SAN JOSE, Calif. (AP) _ Silicon Valley may be in the midst of a high-tech boom, but it’s also facing a formidable affordable housing crunch.
Rents have jumped 30 percent in the past two years, and middle and low-income families simply can’t keep up. Only about one third of the area’s families can afford a house _ a median-priced home in the area sells for $320,000 _ and about 1,200 poor people sleep outside each night because shelters are filled.
In an attempt to address the housing problem, Silicon Valley employers have established a new trust fund to help low-income and homeless people find places to live.
``This fund is a good example of the spirit of Silicon Valley. We don’t just whine about the problem. We work together to solve it,″ said Silicon Valley Manufacturing Group president Carl Guardino, who represents employers of about 250,000 high tech workers.
Working with the nonprofit Community Foundation and local and state governments, the companies plan to raise $20 million in two years for their new Housing Trust Fund.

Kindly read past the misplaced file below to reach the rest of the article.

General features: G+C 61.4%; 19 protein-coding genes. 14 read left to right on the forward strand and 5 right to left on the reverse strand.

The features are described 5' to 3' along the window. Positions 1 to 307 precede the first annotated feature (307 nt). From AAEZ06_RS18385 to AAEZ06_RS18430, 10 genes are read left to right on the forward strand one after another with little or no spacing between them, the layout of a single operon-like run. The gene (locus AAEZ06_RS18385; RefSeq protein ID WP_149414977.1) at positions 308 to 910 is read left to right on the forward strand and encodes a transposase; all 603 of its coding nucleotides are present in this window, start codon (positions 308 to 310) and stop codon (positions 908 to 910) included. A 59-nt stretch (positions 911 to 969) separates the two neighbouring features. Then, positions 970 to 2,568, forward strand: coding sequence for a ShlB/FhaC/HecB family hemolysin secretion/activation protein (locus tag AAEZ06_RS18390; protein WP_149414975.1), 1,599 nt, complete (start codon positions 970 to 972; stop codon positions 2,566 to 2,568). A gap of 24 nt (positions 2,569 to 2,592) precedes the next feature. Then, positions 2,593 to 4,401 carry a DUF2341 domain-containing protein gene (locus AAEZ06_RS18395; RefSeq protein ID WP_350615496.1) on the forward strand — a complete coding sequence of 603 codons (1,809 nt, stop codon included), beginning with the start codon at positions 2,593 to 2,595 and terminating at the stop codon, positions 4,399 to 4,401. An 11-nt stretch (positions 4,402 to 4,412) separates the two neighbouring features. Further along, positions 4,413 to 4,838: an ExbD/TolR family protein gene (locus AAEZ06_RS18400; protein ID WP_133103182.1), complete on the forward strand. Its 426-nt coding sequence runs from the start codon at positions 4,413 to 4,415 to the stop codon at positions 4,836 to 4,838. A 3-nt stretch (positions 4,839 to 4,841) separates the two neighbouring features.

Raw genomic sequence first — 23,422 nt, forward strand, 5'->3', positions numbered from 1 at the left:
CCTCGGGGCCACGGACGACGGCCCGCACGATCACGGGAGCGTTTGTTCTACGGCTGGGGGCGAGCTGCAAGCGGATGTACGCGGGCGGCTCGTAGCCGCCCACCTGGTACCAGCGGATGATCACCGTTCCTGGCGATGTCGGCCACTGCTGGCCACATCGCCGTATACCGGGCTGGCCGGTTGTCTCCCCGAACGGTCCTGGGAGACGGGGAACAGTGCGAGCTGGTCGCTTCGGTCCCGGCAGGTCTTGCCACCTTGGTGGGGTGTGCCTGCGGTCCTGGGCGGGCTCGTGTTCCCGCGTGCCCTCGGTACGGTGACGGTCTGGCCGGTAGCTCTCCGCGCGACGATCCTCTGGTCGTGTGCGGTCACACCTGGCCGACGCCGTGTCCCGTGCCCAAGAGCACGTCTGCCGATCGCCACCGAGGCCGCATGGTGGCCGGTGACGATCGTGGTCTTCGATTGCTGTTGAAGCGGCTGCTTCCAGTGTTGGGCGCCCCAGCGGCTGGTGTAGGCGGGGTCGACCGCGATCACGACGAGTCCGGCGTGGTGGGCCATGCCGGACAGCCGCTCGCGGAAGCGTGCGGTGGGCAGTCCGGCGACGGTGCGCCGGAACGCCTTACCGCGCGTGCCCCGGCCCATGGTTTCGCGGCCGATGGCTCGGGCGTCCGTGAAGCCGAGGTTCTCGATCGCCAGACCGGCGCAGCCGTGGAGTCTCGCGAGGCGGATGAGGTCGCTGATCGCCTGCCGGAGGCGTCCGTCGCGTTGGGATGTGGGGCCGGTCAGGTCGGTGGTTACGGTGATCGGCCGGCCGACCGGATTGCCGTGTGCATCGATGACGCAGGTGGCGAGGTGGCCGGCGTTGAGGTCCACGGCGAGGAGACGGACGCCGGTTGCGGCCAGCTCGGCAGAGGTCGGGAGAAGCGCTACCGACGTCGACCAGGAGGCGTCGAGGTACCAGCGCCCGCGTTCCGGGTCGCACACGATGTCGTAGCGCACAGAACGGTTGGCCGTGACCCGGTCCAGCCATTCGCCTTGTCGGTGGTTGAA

Those funds will be leveraged to bring in another $80 million in government grants and loans, said Leslee Coleman, executive director of the American Electronics Association’s Bay Area Council.
The money will be loaned to first-time home buyers and used to build affordable rental housing and homeless shelters in a region where only one new housing unit has been built for every five new workers hired.
``Other cities and states are looking to the Silicon Valley to see how we collectively keep our very poor people off the streets and help them matriculate back into society,″ said Barry Del Buono, executive director of the Emergency Housing Consortium.
The new Housing Trust Fund is off to a good start. Santa Clara County has contributed $2 million and the Packard Foundation recently donated $180,000. On Tuesday, organizers announced they had just received $150,000 from the John S. and James L. Knight Foundation.
Community Foundation development director Susan Luenberger said the challenge now is to get the highly paid executives in the region to share their wealth.
``Many of the richer people here are making their millions overnight,″ she said. ``The money is like funny money to them, and they often are quite young and don’t have much experience with philanthropy.″
Fortunately, said Luenberger, those same top executives are well aware of the housing crunch because it’s a problem faced by their own employees.
``Now it’s just a matter of convincing them that focusing their giving here is going to make a difference,″ she said. ``And it will.″